What You Should Know About Domestic Violence Laws
Upholding the law in some cases can be very convoluted. This is definitely the case when it comes to domestic violence. Domestic violence can be in the form of physical, emotional, sexual, or even financial acts. If the violence is physical or sexual, law officials, concerned friends, family, or unfortunately hospital staff may be able to prove easier than brutality is indeed transpiring.
To add, there may be young children affected by the violence, not necessarily directly affected but watching or hearing the acts happen.
Table of Contents
State to State
All states have different views and penalties for domestic violence and whether the alleged crime is a misdemeanor or a felony. There are also differences on what the officer is encouraged to do when they encounter such situations.
Moreover, medical professionals have different laws according to their state of practice concerning them reporting what they suspect is domestic abuse. As sometimes the victim does not want to get their mate and abuser arrested and/or put in jail, they may not seek medical treatment. In some states, the medical professional could face criminal charges themselves if they failed to report abuse and it was discovered.
In most cases where there is domestic violence happening, the victim and abuser share the home they are in, the finances, and possibly offspring. In some states, a victim can get their lease terminated early to move out and away from an alleged abuser without any penalty, assuming the victim can produce a police report stating such.
There have been cases where the alleged victim is using the Police as a way to get the alleged abuser to do something they do not want to do. Maybe there is a family case in trial or a custody case involving them. You can read more here as to how to navigate such gray areas when it comes to the law and the state you reside in. Such is the reason that domestic violence cases are difficult to manage and successfully prove. There could be an underlying cause of extreme manipulation involved from either party.
Although women are not always the victim in domestic violence cases, statistically this is the case. In 1994, the federal government created the VAWA, which is the Violence Against Women Act. This bill provided funding for coverage of legal and court fees for victims as well as rape kits for attacked women.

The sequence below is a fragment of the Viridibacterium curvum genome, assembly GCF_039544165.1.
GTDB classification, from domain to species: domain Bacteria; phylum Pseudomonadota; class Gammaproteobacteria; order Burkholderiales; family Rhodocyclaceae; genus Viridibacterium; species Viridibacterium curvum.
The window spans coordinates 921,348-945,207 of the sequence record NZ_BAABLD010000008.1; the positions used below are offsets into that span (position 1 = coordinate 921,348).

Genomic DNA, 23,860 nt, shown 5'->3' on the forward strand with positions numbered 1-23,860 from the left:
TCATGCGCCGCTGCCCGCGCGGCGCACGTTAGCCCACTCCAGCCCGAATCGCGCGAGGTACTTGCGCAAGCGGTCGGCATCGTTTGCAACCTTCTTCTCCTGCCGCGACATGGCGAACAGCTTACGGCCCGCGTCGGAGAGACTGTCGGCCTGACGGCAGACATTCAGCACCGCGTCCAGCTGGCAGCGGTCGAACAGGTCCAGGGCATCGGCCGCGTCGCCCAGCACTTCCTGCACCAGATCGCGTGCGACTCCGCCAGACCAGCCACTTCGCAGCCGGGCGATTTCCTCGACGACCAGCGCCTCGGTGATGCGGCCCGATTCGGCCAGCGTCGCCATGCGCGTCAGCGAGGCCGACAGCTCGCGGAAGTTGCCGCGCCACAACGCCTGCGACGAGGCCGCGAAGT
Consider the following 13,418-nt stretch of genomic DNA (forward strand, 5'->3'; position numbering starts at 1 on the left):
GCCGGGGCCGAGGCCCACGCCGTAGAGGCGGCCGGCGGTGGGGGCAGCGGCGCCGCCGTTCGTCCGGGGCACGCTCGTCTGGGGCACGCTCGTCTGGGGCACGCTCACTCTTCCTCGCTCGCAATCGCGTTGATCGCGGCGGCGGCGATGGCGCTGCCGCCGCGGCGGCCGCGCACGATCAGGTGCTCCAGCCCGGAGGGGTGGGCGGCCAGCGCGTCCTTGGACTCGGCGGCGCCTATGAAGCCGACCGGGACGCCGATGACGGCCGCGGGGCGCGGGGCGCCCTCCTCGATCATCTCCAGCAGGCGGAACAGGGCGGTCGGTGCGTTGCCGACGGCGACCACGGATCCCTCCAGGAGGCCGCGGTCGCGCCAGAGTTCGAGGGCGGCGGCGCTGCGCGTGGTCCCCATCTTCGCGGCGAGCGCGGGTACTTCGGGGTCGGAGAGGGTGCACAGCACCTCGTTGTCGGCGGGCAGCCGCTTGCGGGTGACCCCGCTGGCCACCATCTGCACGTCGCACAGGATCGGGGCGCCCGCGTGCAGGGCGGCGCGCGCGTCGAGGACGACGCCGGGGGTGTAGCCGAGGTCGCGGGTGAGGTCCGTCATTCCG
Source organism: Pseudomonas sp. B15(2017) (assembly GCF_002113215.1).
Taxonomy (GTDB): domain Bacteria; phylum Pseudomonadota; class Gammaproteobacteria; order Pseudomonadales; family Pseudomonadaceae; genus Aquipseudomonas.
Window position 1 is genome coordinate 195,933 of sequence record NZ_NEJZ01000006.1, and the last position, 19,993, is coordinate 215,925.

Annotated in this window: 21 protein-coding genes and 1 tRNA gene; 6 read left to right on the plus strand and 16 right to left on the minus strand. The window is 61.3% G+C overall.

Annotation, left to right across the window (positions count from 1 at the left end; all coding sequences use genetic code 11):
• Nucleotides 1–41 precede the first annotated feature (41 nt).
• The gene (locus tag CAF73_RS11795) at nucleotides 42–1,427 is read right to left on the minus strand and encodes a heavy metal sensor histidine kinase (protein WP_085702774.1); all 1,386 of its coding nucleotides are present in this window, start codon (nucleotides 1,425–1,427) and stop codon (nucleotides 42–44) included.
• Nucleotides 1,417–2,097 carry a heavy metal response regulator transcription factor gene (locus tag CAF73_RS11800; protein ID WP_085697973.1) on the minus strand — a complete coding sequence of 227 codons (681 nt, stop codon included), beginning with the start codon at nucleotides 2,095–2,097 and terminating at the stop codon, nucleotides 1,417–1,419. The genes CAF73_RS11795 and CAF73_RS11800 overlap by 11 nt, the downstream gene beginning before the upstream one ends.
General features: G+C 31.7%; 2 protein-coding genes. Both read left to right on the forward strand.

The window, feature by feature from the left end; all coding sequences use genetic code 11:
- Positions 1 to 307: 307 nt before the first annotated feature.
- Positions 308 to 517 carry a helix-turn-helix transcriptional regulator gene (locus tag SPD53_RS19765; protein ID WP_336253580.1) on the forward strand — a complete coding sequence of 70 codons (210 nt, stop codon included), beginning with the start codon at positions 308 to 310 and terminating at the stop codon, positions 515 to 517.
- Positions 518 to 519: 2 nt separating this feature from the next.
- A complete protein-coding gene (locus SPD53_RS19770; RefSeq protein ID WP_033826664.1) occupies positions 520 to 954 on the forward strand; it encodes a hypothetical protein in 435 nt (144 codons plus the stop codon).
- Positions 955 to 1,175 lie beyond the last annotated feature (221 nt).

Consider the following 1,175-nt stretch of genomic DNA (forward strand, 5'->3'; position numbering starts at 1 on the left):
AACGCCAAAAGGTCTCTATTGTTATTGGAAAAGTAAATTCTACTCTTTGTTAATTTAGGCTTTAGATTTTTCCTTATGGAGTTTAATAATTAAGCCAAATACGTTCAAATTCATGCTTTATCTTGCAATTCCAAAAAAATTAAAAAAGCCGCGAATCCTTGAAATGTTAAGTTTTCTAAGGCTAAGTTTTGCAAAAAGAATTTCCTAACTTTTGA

Also implemented were special domestic violence crime units in local communities and funding for said units. More in-depth training in domestic and sexual violence detection for law enforcement was funded, as well.
There is also an order of protection and restraining orders outlined in the VAWA followed and enforced by all states and territories in the United States. Originally, VAWA allowed the victim to sue in civil court for damages incurred, but that was overturned by the Supreme Court in 2000. The Supreme Court stated that Congress did not have the authority to carry out this law.
All federal domestic violence crimes are considered felonies. It is a federal crime for guns to be owned by a domestic violence abuser. It is also a federal crime to cross state lines to stalk, harass and/or physically injure an ‘intimate partner’.
What Happens Next In A Domestic Violence Case
Once the abuse has been detected, there is usually a protective order put in place to protect the victim and anyone else living in the same household from any harassment. This would most likely be at the request of the alleged victim, but sometimes by the law enforcement officers themselves.
This case is now considered criminal which means that the accused go to arraignment to plead guilty or not guilty and a criminal defense lawyer is secured by the defendant. There may still be a civil case for the victim to receive compensation after the criminal case if the defendant is proven guilty.
The lawyers go to work on proving or disproving their case. If a trial jury is requested, lawyers go to work getting witnesses, evidence in line with the case, and the case goes to trial. Depending on the details of the case, there could be many different outcomes to occur. If the accused is convicted, jail time, restraining orders, and loss of second amendment rights will most likely be put in place.
Domestic violence is a serious problem in this country and sometimes it is not easy to see who the real victim is. That’s why it is important to gather as much information as possible about the victim and abuser.